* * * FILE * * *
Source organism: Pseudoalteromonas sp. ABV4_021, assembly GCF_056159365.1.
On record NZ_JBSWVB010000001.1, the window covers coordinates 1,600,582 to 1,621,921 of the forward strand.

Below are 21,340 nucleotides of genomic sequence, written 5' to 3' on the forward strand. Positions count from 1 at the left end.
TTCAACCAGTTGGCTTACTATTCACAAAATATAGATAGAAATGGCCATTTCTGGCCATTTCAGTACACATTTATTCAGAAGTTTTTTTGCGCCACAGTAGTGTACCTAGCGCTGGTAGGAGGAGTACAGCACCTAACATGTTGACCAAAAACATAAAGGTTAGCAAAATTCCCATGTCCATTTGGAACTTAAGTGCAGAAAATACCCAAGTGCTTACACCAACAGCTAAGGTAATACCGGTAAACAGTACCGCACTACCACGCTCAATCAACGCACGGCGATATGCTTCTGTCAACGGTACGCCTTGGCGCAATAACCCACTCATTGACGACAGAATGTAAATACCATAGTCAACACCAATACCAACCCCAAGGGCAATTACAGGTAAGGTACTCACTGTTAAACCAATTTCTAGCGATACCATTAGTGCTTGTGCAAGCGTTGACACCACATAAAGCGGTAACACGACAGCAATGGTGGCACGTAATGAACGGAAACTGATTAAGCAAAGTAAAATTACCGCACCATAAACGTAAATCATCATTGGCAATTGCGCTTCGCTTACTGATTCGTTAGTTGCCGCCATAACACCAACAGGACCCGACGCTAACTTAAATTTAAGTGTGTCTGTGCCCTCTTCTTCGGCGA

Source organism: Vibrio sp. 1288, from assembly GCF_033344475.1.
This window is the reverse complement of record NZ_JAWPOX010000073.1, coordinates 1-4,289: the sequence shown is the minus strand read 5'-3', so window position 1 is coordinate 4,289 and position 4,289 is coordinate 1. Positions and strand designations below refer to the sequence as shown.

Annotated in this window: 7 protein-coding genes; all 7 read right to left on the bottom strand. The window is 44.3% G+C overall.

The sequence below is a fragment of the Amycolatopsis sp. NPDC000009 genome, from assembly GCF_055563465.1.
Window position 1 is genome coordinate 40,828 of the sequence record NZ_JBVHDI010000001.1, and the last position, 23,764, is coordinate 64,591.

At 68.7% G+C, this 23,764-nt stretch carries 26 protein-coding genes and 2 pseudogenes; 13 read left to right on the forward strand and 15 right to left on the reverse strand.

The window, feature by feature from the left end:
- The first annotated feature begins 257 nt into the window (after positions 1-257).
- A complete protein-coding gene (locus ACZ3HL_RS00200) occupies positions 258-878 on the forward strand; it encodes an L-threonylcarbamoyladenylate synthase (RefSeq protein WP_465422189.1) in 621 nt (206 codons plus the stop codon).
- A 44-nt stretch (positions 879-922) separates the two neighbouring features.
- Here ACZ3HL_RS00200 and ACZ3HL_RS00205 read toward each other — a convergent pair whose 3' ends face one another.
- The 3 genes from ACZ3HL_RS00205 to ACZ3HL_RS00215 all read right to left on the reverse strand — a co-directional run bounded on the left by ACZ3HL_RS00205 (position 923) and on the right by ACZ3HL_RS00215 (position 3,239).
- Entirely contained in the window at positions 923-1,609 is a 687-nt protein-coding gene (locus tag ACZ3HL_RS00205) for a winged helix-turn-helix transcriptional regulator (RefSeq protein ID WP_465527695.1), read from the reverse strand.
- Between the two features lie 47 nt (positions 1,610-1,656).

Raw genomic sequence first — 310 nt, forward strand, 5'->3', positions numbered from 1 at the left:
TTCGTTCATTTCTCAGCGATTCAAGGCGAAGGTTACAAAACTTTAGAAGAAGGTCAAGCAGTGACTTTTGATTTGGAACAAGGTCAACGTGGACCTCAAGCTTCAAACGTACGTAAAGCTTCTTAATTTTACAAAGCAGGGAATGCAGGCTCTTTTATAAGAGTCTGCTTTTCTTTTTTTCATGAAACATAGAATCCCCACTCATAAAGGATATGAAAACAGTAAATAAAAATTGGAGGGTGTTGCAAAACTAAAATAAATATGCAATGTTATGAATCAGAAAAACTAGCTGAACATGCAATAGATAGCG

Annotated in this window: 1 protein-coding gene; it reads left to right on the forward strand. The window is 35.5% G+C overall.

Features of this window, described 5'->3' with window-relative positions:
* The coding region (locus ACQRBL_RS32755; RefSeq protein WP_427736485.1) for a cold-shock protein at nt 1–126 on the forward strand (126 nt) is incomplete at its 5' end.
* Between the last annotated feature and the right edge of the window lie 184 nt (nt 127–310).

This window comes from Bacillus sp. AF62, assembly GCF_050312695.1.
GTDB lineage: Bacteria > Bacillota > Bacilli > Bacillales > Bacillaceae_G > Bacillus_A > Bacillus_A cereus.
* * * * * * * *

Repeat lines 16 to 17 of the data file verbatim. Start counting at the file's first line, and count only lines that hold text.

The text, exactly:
- The 3 genes from ACZ3HL_RS00205 to ACZ3HL_RS00215 all read right to left on the reverse strand — a co-directional run bounded on the left by ACZ3HL_RS00205 (position 923) and on the right by ACZ3HL_RS00215 (position 3,239).
- Entirely contained in the window at positions 923-1,609 is a 687-nt protein-coding gene (locus tag ACZ3HL_RS00205) for a winged helix-turn-helix transcriptional regulator (RefSeq protein ID WP_465527695.1), read from the reverse strand.